Carmustine 100 Mg-Powder And Solvent For Solution For Infusion
Package leaflet: Information for the user
Read all of this leaflet carefully before you start using this medicine because it contains important information for you.
- Keep this leaflet. You may need to read it again.
- If you have any further questions, ask your doctor, pharmacist or nurse.
- If you get any side effects, talk to your doctor or nurse. This includes any possible side effects not listed in this leaflet. See section 4.
1. What Carmustine is and what it is used for
2. What you need to know before you use Carmustine
3. How to use Carmustine
4. Possible side effects
5. How to store Carmustine
6. Contents of the pack and other information
Carmustine 100 mg-Powder and solvent for solution for infusion is a medicine which contains carmustine. Carmustine belongs to a group of anticancer substances known as nitrosourea that act by slowing the growth of cancer cells.
Carmustine is used as palliative therapy (relieving and preventing the suffering of patients) as a single agent or in established combination therapy with other approved anticancer substances in certain types of cancers, like:
• Brain tumors- glioblastoma, medulloblastoma, astrocytoma and metastatic brain tumors
• Multiple myeloma (malignant tumor developing from bone marrow)
• Hodgkin's disease (lymphoid tumor)
• Non-Hodgkin's lymphomas (lymphoid tumor)
- if you are allergic to carmustine, other nitrosourea
medicines or any of the other ingredients of this medicine (listed in section 6).
Carmustine should not be used in patients who have reduced number of blood platelets (thrombocytes), white blood cells (leucocytes) or red blood cells (erythrocytes), either as a result of chemotherapy or from other causes.
Talk to your doctor, pharmacist or nurse before using Carmustine.
Since the major side effects of this medicine is delayed bone marrow suppression, your doctor will monitor blood counts weekly for at least 6 weeks after a dose. At the recommended dosage, courses of Carmustine would not be given more frequently than every 6 weeks. The dosage will be confirmed with the blood count.
Before treatment, your liver and kidney function will be tested and observed regularly during the treatment.
Since the use of Carmustine can lead to lung damage, an X-ray of the chest region and the lung function tests will be conducted (Please also see the section “Possible side effects”).
Your doctor will talk to you about the possibility of lung damage and allergic reactions and their symptoms. If such symptoms occur, you should contact your doctor immediately (see section 4).
Tell your doctor or pharmacist if you are taking, have recently taken or might take any other medicines, including medicines obtained without prescription, such as:
• Phenytoin, used in epilepsy
• Cimetidine, used for stomach problems like indigestion
• Digoxin, used if you have abnormal heart rhythm
• Melphalan, an anticancer drug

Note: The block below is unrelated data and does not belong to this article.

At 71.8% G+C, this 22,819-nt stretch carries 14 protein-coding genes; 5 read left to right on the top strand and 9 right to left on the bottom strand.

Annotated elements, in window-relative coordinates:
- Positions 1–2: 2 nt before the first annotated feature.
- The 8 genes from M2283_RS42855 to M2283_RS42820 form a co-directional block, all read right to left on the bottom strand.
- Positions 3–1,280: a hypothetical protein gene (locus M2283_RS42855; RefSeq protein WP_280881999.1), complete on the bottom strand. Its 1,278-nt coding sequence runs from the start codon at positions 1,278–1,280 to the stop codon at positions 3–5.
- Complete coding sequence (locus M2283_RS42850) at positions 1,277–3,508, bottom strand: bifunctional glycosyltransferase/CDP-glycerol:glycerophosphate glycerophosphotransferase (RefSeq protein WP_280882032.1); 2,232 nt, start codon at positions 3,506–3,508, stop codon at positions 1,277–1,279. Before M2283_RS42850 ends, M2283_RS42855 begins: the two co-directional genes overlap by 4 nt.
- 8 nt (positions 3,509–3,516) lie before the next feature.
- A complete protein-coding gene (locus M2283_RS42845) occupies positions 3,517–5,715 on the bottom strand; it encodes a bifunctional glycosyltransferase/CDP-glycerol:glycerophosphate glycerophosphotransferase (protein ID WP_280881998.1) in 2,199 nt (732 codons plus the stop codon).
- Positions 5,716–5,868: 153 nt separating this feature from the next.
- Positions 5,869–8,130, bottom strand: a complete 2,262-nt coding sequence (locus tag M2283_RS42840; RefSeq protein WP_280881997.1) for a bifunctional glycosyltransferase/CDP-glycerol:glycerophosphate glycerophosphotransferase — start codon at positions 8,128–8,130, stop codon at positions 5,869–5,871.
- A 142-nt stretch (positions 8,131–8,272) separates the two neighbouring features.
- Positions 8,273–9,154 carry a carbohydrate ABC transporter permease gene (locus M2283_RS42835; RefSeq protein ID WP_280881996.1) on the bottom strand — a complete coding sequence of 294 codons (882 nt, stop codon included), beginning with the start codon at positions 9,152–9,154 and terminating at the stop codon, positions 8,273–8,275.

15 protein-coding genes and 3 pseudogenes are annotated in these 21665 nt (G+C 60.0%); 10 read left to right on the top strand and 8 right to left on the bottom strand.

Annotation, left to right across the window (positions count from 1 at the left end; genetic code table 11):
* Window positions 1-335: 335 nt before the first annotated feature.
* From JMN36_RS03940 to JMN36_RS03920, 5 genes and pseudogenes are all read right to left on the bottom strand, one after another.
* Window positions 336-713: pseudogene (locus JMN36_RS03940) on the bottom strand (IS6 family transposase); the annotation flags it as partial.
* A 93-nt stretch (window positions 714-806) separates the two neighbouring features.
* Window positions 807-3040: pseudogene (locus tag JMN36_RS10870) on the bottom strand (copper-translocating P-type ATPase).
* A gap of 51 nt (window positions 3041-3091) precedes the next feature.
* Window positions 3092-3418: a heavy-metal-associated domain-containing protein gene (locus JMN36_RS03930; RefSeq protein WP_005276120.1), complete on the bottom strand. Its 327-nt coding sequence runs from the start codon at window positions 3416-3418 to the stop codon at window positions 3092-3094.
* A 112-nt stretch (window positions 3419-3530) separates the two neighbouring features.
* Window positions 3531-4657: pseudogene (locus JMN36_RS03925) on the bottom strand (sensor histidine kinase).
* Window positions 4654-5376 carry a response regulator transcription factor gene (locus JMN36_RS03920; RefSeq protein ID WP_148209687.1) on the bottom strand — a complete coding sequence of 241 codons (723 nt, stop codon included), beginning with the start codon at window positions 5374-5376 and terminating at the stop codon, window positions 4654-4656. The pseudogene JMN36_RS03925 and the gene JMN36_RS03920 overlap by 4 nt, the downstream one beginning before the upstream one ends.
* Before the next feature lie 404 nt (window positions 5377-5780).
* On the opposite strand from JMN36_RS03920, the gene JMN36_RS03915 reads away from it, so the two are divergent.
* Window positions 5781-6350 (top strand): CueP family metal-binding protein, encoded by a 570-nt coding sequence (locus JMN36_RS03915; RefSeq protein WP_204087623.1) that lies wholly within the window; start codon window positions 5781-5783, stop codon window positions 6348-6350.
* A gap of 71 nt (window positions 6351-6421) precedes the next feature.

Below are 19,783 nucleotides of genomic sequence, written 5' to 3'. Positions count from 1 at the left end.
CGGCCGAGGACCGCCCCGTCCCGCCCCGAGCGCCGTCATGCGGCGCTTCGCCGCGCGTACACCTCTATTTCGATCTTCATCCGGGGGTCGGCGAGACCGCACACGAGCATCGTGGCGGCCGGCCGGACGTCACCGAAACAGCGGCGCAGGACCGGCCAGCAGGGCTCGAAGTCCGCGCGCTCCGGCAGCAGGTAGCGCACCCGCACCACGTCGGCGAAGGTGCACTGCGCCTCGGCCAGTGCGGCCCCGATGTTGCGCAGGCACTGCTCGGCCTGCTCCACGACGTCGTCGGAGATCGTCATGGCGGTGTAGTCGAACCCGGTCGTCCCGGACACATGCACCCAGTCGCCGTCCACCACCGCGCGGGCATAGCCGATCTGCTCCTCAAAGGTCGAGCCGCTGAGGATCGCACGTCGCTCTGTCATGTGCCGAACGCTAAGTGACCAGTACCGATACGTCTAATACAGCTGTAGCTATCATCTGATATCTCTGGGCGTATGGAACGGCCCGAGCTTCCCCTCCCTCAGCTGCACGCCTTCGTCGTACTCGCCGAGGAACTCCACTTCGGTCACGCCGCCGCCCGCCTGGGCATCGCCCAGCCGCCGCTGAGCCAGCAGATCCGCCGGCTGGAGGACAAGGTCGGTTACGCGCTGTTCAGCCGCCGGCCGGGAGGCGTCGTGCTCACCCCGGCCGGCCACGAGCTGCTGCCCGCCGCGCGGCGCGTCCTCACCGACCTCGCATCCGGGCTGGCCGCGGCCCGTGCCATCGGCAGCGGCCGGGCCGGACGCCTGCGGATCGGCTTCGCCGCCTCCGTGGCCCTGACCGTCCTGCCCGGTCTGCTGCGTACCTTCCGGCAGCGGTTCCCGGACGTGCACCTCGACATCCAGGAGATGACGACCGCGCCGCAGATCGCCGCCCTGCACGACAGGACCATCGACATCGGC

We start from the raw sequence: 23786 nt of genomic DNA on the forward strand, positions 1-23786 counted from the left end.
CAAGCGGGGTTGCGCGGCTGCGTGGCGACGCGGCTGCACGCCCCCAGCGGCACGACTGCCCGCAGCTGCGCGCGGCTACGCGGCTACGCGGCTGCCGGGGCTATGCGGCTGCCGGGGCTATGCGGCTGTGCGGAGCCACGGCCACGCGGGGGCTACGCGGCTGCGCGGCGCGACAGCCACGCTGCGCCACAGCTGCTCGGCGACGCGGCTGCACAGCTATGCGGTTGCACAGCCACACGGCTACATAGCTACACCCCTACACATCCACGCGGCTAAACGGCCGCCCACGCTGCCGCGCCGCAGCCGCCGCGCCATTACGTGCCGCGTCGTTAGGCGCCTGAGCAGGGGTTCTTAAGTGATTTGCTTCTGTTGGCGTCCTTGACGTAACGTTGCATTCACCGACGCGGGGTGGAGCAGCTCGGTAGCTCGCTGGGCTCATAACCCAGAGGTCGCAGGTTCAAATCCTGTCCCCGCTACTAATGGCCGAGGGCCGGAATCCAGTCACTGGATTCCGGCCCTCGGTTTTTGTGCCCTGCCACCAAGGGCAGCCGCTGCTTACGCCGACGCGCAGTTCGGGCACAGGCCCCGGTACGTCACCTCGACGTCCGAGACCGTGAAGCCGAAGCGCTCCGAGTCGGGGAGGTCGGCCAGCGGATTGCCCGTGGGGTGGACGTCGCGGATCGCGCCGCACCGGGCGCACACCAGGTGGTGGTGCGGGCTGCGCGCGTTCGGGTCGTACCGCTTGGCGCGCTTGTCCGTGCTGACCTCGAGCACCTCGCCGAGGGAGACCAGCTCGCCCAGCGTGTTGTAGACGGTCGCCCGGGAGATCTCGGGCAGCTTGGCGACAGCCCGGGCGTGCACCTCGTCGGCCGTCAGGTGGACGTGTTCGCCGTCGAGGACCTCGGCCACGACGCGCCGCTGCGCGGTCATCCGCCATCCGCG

If you are pregnant or breast-feeding, think you may be pregnant or are planning to have a baby, ask your doctor or pharmacist for advice before taking this medicine.
Pregnancy and fertility
Carmustine should not be used during pregnancy because it may harm your unborn baby. Therefore this medicine should not normally be administered to pregnant women. If used during pregnancy, the patient must be aware of the potential risk to the unborn baby. Women of childbearing potential are advised to avoid becoming pregnant whilst being treated with this medicine.
Male patients should use adequate contraceptives measures during treatment with Carmustine for at least 6 months to prevent their partners becoming pregnant.
You should not breast-feed while taking this medicine. Driving and using machines
The effect of this medicine on your ability to drive and use machines is not known. You must check with your doctor before driving or operating any tools or machines because the amount of alcohol in this medicine may impair your ability to drive or use machines.
This medicinal product contains 0.57 vol% ethanol (alcohol), which means 7.68 g per dose. This corresponds to 11.32 ml of beer or 4.72 ml wine, per dose. This may be harmful for those suffering from alcoholism, liver disease or epilepsy (fits)
Carmustine will always be given to you by a healthcare professional with experience in the use of anticancer agents.
This medication is for intravenous infusion.
Dosage is based on your medical condition, body size and response to treatment. It is usually given at least every 6 weeks. The recommended dose of Carmustine as a single agent in previously untreated patients is 150 to 200 mg/m2 intravenously every 6 weeks. This may be given as a single dose or divided into two daily injections such as 75 to 100 mg/m2 on two successive days. Dosage will also depend on whether Carmustine is given with other anticancer drugs.
Doses will be adjusted according to how you respond to the treatment.